|Pitt County, North Carolina|
Pitt County Courthouse in Greenville
Location in the state of North Carolina
North Carolina's location in the U.S.
|Named for||William Pitt the Elder|
655 sq mi (1,696 km²)
652 sq mi (1,689 km²)
2.9 sq mi (8 km²), 0.4%
258/sq mi (100/km²)
|Congressional districts||1st, 3rd|
|Time zone||Eastern: UTC-5/-4|
Pitt County is a county located in the U.S. state of North Carolina. As of the 2020 Census, the population was 170,243, making it the seventeenth-most populous county in North Carolina. Its county seat is Greenville.
Pitt County comprises the Greenville, NC Metropolitan Statistical Area. As one of the fastest-growing centers in the state, the county has seen a population boom since 1990.
- 1 History
- 2 Geography
- 3 Demographics
- 4 Communities
- 5 Politics, law and government
- 6 Education
- 7 Transportation
- 8 See also
- 9 References
- 10 Further reading
- 11 External links
The county was formed in 1760 from Beaufort County, though the legislative act that created it did not become effective until January 1, 1761. It was named for William Pitt the Elder, who was then Secretary of State for the Southern Department and Leader of the House of Commons. William Pitt was an English statesman and orator, born in London, England. He studied at Oxford University and in 1731 joined the army. Pitt led the young "Patriot" Whigs and in 1756 became secretary of state, where he was a pro-freedom speaker in British Colonial government. He served as Prime Minister of Great Britain in 1766–68.
655 square miles (1,700 km2) (0.4%) is water.
- Martin County – northeast
- Beaufort County – east
- Craven County – south-southeast
- Lenoir County – south-southwest
- Greene County – southwest
- Wilson County – west
- Edgecombe County – northwest
|U.S. Decennial Census|
|Black or African American (non-Hispanic)||59,813||35.13%|
|Hispanic or Latino||12,968||7.62%|
As of the 2020 United States census, there were 170,243 people, 70,926 households, and 41,427 families residing in the county.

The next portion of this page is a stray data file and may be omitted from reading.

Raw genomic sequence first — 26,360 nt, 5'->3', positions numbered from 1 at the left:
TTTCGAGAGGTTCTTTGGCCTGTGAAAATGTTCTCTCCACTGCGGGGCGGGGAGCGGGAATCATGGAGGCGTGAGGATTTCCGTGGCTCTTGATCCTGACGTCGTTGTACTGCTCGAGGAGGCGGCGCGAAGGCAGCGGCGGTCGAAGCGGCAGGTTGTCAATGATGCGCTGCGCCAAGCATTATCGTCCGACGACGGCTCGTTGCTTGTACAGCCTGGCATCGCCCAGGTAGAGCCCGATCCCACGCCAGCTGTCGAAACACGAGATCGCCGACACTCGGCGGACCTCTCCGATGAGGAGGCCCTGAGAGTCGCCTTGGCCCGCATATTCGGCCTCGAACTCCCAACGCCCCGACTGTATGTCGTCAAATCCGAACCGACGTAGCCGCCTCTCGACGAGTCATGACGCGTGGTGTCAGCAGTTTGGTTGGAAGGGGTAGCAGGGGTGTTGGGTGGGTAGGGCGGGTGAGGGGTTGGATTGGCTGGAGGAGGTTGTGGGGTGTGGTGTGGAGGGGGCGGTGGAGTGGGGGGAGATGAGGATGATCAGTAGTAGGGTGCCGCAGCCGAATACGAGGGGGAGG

As of the census of 2000, there were 133,798 people, 52,539 households, and 32,258 families residing in the county. The population density was 205 people per square mile (79/km2). There were 58,408 housing units at an average density of 90 per square mile (35/km2). The racial makeup of the county was 62.08% White, 33.65% Black or African American, 0.27% Native American, 1.08% Asian, 0.04% Pacific Islander, 1.80% from other races, and 1.09% from two or more races. 3.15% of the population were Hispanic or Latino of any race.
There were 52,539 households, out of which 29.90% had children under the age of 18 living with them, 43.40% were married couples living together, 14.40% had a female householder with no husband present, and 38.60% were non-families. 28.30% of all households were made up of individuals, and 7.30% had someone living alone who was 65 years of age or older. The average household size was 2.43 and the average family size was 3.02.
In the county, the population was spread out, with 23.60% under the age of 18, 17.50% from 18 to 24, 29.90% from 25 to 44, 19.40% from 45 to 64, and 9.60% who were 65 years of age or older. The median age was 30 years. For every 100 females there were 90.20 males. For every 100 females age 18 and over, there were 86.40 males.